Despite the difficulties of the online market at the beginning of the 2000s, Dubens recognized the continued potential of the sports-related and gaming sites. The latter market had become all the more attractive after the British government, which had maintained stiff duties on gambling in the United Kingdom, finally abolished betting-related duties and taxes. In 2001, Dubens joined with Eric Semel, who had worked as an executive in the gaming industry in Las Vegas, Nevada, and who was also the son of then Yahoo! CEO Terry Semel, to form a shell company for a new investment plan.
Dubens and Semel’s first act was to buy Ukbetting. com from ENIC, in a deal worth up to £6 million. The partners then renamed their own company Ukbetting, raising some £6 million in additional investments, and set out to list the company on the London Stock Exchange’s Alternative Investment Market (AIM) in order to generate still more investment capital. While Dubens and Semel had not yet revealed their business strategy, Ukbetting.com provided them with a strong inroad into the online sports betting market. Although Ukbetting.com remained fairly modest in size, it boasted a stable customer base. Following the Ukbetting acquisition, the company placed its shares on the AIM in 2001.
365 Media Group was founded in 2001 and quickly developed through strong growth and acquisitions to run a portfolio of highly popular brands and employ over 250 people in offices all around the world. We operate in the fields of audio, video and mobile content provision—with particular emphasis on sport; betting and gaming; sponsorship and advertising; affiliate marketing; retail audio-visual broadcasting and maritime communications.
Dubens and Semel then completed their first acquisition, of Sportscard, a company specialized in sports-related credit card services. The purchase, completed in September 2001 for £4 million, appeared
unrelated to the company’s main online betting business. Sportscard boasted two prominent features: the first was a cash pile of more than £4 million. The second was an extensive database of dedicated sports enthusiasts.
Ukbetting went in search of content. As Semel told New Media Age: “The timing was key. We deliberately chose a time to complete a number of deals when the market was bottoming out around us.” The company’s first opportunity came in 2001, when Trinity Mirror and the Press Association put up for sale their jointly held sports content site Sportinglife, named after the famed British newspaper, which had stopped printing in 1998, together with their own online gaming venture, Totalbet. While Trinity and the Press Association had poured millions of pounds into developing the two sites since the late 1990s, Ukbetting acquired both for just £2 million.
Importantly, the Sportinglife and Totalbet acquisition helped crystallize Ukbetting’s own business strategy. Dubens and Semel proposed adopting the business model pioneered to some extent by Sportinglife. With a dual focus of online betting and gaming on the one hand, and the operation of sports-related content sites on the other, the company hoped to generate gambling revenues by luring potential gamblers through from its content sites. While Sportinglife had put this model in place, it had done little to market the concept, relying only on its main Sportinglife site. Under Ukbetting, the click-through strategy became an important part of the company’s marketing effort.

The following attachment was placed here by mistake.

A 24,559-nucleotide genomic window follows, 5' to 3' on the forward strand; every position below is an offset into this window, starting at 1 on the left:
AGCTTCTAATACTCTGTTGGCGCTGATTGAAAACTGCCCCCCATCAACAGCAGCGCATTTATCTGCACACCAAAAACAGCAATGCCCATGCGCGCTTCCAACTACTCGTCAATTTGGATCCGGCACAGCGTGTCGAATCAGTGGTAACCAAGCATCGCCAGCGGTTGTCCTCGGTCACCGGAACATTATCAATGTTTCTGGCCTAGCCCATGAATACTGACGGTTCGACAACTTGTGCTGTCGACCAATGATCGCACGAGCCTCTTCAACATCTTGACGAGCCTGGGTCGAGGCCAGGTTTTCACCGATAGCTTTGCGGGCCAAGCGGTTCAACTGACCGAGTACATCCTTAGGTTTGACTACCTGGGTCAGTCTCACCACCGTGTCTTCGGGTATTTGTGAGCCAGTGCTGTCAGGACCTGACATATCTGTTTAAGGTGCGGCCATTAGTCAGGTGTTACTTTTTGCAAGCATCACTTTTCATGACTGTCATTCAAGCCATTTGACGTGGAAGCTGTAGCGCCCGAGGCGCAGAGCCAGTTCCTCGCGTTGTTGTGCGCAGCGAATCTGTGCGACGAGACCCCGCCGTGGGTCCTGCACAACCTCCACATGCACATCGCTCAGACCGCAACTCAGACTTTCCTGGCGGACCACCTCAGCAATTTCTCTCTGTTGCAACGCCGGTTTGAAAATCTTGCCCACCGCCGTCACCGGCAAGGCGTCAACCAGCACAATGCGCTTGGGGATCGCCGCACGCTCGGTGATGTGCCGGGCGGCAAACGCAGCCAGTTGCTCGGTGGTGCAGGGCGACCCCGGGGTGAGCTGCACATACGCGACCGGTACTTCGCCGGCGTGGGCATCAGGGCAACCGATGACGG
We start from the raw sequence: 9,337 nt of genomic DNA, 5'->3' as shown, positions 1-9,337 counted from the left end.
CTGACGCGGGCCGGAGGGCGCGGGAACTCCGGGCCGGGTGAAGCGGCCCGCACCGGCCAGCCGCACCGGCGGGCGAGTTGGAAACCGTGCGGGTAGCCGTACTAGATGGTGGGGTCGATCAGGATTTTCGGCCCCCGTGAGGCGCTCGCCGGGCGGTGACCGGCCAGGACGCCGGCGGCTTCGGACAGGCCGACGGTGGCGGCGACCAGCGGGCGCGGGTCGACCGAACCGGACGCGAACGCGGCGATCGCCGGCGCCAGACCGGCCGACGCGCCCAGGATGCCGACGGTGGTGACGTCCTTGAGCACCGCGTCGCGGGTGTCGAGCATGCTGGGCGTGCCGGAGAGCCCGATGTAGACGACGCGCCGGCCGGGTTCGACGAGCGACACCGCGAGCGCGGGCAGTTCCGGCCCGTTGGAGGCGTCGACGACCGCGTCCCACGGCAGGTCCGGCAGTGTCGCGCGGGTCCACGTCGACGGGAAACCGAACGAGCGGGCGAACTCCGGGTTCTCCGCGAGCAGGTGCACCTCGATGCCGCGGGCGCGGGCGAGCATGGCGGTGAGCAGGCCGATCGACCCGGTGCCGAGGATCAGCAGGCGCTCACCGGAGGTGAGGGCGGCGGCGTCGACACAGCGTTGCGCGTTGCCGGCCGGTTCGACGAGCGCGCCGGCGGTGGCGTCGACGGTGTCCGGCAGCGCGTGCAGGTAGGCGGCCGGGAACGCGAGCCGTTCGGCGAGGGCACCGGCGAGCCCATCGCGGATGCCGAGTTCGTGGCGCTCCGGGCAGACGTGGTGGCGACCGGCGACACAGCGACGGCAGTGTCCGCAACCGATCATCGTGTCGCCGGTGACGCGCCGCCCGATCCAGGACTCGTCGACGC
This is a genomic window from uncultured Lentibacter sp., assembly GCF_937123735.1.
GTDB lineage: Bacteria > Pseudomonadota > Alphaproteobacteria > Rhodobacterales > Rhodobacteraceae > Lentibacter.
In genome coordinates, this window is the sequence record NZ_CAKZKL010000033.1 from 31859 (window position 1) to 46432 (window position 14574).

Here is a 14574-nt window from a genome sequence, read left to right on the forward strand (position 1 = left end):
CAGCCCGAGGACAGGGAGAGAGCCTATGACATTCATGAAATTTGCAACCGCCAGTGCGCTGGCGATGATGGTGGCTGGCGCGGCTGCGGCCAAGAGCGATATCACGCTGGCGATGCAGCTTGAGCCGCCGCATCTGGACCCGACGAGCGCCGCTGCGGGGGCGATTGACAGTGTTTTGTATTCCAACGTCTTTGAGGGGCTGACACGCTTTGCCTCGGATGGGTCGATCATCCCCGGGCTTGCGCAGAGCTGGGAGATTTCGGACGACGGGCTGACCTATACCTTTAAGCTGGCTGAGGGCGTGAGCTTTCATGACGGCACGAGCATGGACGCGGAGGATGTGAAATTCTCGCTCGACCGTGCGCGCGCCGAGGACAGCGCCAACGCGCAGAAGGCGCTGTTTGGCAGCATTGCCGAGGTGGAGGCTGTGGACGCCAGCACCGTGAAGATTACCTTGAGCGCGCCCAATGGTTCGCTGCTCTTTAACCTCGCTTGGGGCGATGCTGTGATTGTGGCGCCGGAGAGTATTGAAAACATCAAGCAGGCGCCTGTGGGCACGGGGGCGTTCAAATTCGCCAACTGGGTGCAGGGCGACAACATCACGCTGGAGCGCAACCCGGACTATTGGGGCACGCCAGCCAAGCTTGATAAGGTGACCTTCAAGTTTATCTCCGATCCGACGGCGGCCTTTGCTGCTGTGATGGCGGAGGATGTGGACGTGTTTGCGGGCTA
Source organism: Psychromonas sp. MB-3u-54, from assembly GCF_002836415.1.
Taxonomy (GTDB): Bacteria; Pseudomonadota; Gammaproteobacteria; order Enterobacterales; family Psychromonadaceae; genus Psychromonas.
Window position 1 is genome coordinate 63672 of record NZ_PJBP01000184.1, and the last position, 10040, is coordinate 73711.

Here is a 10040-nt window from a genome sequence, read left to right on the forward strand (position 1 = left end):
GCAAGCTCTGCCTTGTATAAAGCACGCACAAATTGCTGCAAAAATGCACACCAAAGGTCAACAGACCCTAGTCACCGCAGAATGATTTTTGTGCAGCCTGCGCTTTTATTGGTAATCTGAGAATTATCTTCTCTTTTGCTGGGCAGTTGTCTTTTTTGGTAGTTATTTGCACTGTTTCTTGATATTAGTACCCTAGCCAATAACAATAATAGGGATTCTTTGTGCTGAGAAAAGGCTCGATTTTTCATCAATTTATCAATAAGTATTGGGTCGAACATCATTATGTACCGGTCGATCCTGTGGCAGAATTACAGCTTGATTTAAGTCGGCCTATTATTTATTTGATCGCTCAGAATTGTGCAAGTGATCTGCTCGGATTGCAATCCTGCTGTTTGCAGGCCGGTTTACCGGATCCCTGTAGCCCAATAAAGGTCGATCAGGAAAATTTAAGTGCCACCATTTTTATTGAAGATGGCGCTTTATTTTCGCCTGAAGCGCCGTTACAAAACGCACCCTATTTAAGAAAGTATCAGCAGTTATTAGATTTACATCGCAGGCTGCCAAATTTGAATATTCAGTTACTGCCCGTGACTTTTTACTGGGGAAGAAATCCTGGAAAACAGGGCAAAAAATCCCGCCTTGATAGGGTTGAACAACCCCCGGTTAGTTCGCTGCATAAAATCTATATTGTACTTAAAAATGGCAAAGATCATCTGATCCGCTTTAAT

Dubens and Semel quickly located their next acquisition target. In November 2001, Ukbetting bought the rights to the Sportal brand name for just £190,000. That business had at one point been one of the bright lights of the Internet sports market, attracting investments of more than £40 million from such groups as BskyB, 3I, and Nomura. Set up at the height of the dot-com boom by entrepreneur Rob Hersov, Sportal had nearly struck gold, when it received an offer of £245 million from Vivendi Universal’s Canal+ network. The deal failed to go through, however, and soon after Sportal itself had collapsed under its debt load, despite receiving a new cash injection several months earlier. Under the acquisition, Ukbetting acquired the Sportal brand, including its sportal.com and sportal.co.uk sites and technology.
By the beginning of 2002, Ukbetting’s control of Sportinglife appeared to be working, as Sportinglife registered more than 50 million visits, and Totalbet’s customer base rose to more than 60,000 gamblers. The company also streamlined the Sportal operations, turning it into a profit generator in its own right. In the meantime, Ukbetting continued to seek out acquisition opportunities.
The company struck again in July 2002, when it acquired SCG Enterprises and its Sports.co.uk web-betting business, owned by pan-European sports site Sports.com. That company had at one point been valued in the hundreds of millions at the height of the dot-com boom. Ukbetting paid just the £670,000 for the Sports.co.uk site and its 24,000 customers. As Dubens told Revolution: “The acquisition strengthens our digital sports betting operation and takes our customer base to more than 100,000. We announced the cost because we thought it significant that we paid a small amount for the business in terms of what it means to our operation.”
- ENIC’s online gambling site Ukbetting plc debuts.